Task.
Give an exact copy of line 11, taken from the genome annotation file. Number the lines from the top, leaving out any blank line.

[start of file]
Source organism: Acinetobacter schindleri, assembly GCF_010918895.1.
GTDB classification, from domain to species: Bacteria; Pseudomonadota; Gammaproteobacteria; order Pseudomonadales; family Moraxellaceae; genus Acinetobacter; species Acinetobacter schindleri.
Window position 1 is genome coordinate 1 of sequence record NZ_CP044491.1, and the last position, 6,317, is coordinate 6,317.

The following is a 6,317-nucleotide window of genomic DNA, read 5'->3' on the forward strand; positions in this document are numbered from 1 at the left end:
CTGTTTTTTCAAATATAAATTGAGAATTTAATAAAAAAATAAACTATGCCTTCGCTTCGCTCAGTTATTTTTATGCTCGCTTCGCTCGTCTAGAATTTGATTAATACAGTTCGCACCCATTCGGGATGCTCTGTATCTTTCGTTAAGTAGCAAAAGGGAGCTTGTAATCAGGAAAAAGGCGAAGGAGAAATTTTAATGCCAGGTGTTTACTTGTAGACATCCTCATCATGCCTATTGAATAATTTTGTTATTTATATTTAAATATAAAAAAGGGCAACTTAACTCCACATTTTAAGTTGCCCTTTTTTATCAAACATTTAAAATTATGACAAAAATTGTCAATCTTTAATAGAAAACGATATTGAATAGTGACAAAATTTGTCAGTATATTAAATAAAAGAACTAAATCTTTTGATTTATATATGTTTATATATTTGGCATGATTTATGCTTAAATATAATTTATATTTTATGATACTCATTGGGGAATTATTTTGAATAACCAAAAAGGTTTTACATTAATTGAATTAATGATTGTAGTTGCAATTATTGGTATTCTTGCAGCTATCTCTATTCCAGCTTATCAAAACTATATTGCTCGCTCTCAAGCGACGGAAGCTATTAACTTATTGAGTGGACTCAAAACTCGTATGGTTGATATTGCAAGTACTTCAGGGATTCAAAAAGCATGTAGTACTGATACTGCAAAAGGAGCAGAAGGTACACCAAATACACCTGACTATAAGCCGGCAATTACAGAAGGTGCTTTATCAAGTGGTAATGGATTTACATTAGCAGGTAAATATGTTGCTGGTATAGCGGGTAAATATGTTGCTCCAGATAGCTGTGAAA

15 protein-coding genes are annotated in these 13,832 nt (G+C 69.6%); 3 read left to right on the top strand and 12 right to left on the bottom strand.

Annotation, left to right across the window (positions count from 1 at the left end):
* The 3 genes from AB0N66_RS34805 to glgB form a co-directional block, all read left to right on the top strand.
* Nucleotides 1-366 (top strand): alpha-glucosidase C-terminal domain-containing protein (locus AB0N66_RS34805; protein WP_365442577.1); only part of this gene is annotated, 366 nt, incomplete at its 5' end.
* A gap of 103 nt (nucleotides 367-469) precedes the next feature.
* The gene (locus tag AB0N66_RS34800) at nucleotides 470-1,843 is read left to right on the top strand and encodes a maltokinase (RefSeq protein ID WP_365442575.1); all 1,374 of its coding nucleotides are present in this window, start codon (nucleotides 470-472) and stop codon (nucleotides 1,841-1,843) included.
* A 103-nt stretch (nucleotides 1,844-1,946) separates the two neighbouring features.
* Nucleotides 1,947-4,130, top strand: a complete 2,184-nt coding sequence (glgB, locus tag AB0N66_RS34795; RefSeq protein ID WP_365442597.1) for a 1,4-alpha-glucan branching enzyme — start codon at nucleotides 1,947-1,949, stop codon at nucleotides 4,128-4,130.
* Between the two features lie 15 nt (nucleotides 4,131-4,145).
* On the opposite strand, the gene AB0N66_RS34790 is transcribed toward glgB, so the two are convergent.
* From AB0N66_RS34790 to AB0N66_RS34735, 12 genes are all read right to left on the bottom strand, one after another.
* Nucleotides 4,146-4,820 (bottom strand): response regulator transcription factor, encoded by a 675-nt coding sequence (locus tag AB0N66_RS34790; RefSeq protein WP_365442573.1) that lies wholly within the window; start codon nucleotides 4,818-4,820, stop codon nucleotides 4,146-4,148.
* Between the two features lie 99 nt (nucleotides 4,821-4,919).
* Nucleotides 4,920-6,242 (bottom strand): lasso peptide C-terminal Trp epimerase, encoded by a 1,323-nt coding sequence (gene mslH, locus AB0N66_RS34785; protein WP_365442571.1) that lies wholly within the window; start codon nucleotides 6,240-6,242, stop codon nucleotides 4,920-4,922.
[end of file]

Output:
* The gene (locus tag AB0N66_RS34800) at nucleotides 470-1,843 is read left to right on the top strand and encodes a maltokinase (RefSeq protein ID WP_365442575.1); all 1,374 of its coding nucleotides are present in this window, start codon (nucleotides 470-472) and stop codon (nucleotides 1,841-1,843) included.